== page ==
The premiere was in June, 2010 at Big Range Austin, an annual dance festival organized by the tireless Ellen Bartel. This was a particularly fun project in that it was a three headed collaborative process between Steve, Roz, and myself. Based on our schedules we had collectively about one month to put this together and for the first couple weeks Steve worked at an astonishing rate.
After deciding the instrumentation (tea kettle and mixing bowls) he and I came into the studio and recorded every single sound we could get out of those things. Steve then took all the sampled sounds and wove them together into a midi mockup mosaic of what the piece would become, meanwhile composing/building the complex electronic component. As he worked he uploaded his progress onto a blog he created specifically for our project so Rosalyn and I could witness the creative process unfold, offer feedback, and in her case find Inspirado.
Then we had couple weeks for me to try and learn the piece and for Rosalyn to work out her (and my) steps.
Steve had the presence of mind to record the live instruments through the soundboard, later syncing it with his electronic audio, AND getting multiple HD camera angles in on the action (oh, and he edited the video, too).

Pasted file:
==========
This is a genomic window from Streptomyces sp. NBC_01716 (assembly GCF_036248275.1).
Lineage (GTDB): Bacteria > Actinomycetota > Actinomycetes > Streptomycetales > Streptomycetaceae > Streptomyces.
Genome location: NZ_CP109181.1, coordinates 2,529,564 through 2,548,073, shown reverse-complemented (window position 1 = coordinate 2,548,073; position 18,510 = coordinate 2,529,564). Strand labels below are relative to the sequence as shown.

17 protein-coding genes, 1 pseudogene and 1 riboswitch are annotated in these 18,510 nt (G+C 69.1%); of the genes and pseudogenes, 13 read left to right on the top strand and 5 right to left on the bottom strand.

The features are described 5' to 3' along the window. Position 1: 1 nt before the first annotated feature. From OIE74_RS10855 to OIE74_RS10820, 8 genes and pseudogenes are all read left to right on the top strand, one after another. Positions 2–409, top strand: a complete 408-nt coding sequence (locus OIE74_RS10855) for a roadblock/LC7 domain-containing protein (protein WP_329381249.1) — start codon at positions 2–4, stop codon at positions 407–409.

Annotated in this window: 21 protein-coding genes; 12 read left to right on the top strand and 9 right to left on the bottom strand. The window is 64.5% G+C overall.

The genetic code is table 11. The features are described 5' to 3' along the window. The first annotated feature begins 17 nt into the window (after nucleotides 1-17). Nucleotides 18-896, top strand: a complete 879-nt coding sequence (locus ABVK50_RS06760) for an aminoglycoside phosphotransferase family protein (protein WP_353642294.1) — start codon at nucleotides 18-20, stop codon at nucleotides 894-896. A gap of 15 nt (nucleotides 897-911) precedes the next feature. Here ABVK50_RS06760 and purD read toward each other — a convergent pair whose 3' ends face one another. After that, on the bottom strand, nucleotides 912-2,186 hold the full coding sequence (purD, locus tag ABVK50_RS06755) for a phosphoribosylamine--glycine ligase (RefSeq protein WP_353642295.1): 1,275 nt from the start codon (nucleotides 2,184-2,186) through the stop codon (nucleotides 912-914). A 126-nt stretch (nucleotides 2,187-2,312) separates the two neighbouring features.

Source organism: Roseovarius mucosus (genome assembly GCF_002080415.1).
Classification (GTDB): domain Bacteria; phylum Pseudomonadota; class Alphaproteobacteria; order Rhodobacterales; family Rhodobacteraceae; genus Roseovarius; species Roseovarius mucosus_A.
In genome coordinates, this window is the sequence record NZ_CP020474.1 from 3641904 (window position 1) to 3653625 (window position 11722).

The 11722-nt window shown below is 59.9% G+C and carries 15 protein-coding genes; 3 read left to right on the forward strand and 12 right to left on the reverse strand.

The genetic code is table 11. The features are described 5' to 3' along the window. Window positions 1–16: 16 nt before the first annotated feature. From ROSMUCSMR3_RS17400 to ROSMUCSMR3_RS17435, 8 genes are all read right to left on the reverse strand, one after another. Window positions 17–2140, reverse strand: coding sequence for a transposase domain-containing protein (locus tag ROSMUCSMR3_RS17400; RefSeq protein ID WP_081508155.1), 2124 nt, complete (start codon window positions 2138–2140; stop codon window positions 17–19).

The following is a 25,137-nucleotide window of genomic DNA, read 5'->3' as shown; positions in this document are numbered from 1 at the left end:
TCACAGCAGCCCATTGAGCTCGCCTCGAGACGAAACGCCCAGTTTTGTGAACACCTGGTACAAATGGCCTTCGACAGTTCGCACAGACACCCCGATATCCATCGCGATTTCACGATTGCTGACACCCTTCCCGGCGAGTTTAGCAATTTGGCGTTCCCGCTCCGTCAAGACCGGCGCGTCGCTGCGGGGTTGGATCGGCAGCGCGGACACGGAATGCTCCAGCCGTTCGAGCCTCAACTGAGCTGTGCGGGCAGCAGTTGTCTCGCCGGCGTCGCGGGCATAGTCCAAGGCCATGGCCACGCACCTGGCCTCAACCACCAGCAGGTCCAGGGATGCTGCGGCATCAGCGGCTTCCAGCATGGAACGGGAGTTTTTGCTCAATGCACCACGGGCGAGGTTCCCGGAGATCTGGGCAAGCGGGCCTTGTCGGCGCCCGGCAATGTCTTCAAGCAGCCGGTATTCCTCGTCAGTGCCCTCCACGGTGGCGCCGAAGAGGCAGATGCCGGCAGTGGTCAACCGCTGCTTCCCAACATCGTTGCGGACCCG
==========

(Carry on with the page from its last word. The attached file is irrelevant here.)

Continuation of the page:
So, what you can watch here is our super hot off the presses performance from last summer's Big Range Austin.
Here's my take on Oscar Bettison's Breaking & Entering (With Aggravated Assault).
I grew up playing really loud, really fast music with my most excellent friends in Sofakingdom, a band started in high school that graduated to playing about a gazillion sparsely attended shows in Minneapolis and mounting a handful of unbelievably fun (if not lucrative) smelly-dudes-in-a-van tours. So when I first peeked at my Breaking & Entering drum part with it's expertly-notated blast beats I laughed out loud at the fact that I'd get a chance to use those skills I developed in beer-soaked basements and scummy dive bars for the higher call of "contemporary music". However, it resulted in a personal highlight when I took the stage with my colleauges at the 2010 Bang on a Can Summer Institute marathon concert (with Brad Lubman conducting!) and proceeded to play this piece. Loud. Really loud. I was told the janitors had to use extra mops that night clean up all the melted faces. OK, not really, but you can imagine.
Yeah, I know, it's all about the "genre busting" these days, but I never expected a collision between my two worlds of "classical music" and full-on thrash attacks. My friends from one never really understood the other. So thanks, Oscar. But hey, who's supposed to play that part anyway? There just aren't many people schooled both in Darmstadt and Cannibal Corpse. I mean, David T. Little of Newspeak just happens to be a composer extraodinaire/rock drummer with good taste in metal and he had to learn double kick pedals just for this piece. And admirably; the Newspeak recording rocks [B&E was written for them, and they play it like it was]. Either way, I guess I missed playing with my sofakingdom dude-lifemates so much I just relished the opportunity to make an unholy racket and channel my inner Dave Lombardo once again.